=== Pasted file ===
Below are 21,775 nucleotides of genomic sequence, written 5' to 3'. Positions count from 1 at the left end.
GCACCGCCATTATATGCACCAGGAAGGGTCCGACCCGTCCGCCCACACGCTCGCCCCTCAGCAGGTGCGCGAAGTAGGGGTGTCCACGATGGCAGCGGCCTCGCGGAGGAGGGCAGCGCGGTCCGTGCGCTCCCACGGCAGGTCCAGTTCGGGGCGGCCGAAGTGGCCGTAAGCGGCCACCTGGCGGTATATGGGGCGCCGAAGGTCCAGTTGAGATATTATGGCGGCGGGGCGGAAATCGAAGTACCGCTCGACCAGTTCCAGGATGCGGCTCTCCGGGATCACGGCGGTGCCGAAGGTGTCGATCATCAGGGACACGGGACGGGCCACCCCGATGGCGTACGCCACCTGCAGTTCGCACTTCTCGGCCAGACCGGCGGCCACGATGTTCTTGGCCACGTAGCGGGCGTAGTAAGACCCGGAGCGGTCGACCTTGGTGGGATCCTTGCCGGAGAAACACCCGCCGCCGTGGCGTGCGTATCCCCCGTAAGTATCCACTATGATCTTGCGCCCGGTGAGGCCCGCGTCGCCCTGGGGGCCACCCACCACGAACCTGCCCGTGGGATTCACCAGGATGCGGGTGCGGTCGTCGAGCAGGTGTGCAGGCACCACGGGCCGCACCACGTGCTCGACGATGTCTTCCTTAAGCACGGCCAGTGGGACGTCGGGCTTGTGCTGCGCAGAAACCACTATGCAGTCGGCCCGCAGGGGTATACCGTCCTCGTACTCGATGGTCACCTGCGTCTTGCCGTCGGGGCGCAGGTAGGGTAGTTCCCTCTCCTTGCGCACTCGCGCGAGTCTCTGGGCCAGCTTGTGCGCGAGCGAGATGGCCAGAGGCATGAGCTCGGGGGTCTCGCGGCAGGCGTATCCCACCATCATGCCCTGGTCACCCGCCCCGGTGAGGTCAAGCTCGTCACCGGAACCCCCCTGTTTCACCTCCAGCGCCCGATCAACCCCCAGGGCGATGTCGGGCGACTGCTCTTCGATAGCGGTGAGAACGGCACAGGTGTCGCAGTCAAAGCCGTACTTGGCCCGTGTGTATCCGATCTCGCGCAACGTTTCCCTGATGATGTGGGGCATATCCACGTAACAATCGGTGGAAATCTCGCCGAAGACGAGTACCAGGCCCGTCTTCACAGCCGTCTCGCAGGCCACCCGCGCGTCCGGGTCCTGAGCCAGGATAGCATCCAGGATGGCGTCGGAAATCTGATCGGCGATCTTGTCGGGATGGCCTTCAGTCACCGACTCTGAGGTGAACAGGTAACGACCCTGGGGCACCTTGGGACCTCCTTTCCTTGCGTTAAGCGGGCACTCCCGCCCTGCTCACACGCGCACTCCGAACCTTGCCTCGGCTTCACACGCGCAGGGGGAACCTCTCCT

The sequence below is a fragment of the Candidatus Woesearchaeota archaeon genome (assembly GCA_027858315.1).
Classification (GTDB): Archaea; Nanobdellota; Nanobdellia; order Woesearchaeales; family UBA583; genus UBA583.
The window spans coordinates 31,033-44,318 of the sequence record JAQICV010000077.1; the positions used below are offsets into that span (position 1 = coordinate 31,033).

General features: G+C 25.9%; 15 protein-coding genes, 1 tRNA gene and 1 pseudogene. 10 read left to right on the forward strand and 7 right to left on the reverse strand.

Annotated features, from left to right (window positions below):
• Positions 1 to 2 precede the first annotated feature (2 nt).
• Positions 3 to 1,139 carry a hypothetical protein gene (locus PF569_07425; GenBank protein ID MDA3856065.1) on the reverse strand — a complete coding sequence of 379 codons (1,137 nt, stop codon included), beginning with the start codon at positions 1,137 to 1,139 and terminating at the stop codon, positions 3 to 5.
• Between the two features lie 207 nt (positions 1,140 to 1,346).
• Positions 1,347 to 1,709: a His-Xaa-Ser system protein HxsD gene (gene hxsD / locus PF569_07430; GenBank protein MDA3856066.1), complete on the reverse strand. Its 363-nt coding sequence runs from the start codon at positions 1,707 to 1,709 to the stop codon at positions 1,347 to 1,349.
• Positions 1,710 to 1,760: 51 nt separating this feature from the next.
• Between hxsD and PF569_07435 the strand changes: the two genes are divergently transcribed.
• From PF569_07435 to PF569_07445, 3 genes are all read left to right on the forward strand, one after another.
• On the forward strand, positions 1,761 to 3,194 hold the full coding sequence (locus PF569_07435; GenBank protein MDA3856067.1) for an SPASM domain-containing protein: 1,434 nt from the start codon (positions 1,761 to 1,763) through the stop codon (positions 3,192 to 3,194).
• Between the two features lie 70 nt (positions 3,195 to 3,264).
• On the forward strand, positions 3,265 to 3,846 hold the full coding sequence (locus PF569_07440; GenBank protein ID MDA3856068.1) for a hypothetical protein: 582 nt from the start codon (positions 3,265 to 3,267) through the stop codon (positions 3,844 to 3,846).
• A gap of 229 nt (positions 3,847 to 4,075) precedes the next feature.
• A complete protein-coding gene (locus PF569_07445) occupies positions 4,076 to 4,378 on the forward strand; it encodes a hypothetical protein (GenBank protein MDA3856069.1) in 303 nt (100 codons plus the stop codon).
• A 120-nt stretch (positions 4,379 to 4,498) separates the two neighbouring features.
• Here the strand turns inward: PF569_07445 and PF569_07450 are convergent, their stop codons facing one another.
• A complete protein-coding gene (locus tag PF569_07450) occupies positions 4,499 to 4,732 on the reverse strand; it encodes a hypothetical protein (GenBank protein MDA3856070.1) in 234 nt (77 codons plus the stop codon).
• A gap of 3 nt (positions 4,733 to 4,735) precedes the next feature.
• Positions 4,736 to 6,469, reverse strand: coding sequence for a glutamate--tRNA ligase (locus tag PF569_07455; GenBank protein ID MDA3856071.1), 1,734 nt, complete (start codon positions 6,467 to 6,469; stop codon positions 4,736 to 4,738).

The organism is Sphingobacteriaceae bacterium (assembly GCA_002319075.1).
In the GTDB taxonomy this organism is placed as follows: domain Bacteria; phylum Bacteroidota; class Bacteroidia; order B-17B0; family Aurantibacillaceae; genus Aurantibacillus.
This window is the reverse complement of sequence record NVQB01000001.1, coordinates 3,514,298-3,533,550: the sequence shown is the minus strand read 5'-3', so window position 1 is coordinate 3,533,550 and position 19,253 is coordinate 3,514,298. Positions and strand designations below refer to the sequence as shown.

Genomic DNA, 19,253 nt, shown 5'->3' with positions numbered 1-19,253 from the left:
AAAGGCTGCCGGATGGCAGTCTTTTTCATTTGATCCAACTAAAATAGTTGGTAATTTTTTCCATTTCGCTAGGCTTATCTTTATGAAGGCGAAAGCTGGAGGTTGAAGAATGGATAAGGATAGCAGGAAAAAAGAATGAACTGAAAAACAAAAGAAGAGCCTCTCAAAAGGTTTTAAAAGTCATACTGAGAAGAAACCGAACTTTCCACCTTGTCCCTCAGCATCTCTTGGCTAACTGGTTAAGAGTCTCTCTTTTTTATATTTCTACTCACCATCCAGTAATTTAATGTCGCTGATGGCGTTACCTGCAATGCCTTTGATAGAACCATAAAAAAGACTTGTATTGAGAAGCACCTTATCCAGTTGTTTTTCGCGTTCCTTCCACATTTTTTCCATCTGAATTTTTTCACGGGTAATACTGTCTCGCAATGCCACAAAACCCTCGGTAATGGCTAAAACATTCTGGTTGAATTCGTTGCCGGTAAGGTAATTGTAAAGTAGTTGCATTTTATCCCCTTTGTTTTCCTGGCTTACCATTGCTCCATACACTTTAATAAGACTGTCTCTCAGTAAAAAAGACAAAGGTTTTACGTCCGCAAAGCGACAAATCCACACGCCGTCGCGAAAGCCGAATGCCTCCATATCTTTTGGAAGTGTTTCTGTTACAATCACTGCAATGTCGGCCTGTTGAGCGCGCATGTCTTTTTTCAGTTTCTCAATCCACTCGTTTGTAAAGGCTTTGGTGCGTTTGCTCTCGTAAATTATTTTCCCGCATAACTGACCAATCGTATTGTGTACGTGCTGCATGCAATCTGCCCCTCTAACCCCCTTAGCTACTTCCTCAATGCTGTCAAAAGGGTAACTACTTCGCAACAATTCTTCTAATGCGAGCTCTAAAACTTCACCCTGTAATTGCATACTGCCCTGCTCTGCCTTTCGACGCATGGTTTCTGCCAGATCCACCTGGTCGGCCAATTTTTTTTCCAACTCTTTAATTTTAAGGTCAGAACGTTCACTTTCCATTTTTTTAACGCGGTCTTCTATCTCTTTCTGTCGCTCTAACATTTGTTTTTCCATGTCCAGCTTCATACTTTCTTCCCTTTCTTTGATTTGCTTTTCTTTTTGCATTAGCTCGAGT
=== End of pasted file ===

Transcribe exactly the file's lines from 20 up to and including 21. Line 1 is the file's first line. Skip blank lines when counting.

• A 120-nt stretch (positions 4,379 to 4,498) separates the two neighbouring features.
• Here the strand turns inward: PF569_07445 and PF569_07450 are convergent, their stop codons facing one another.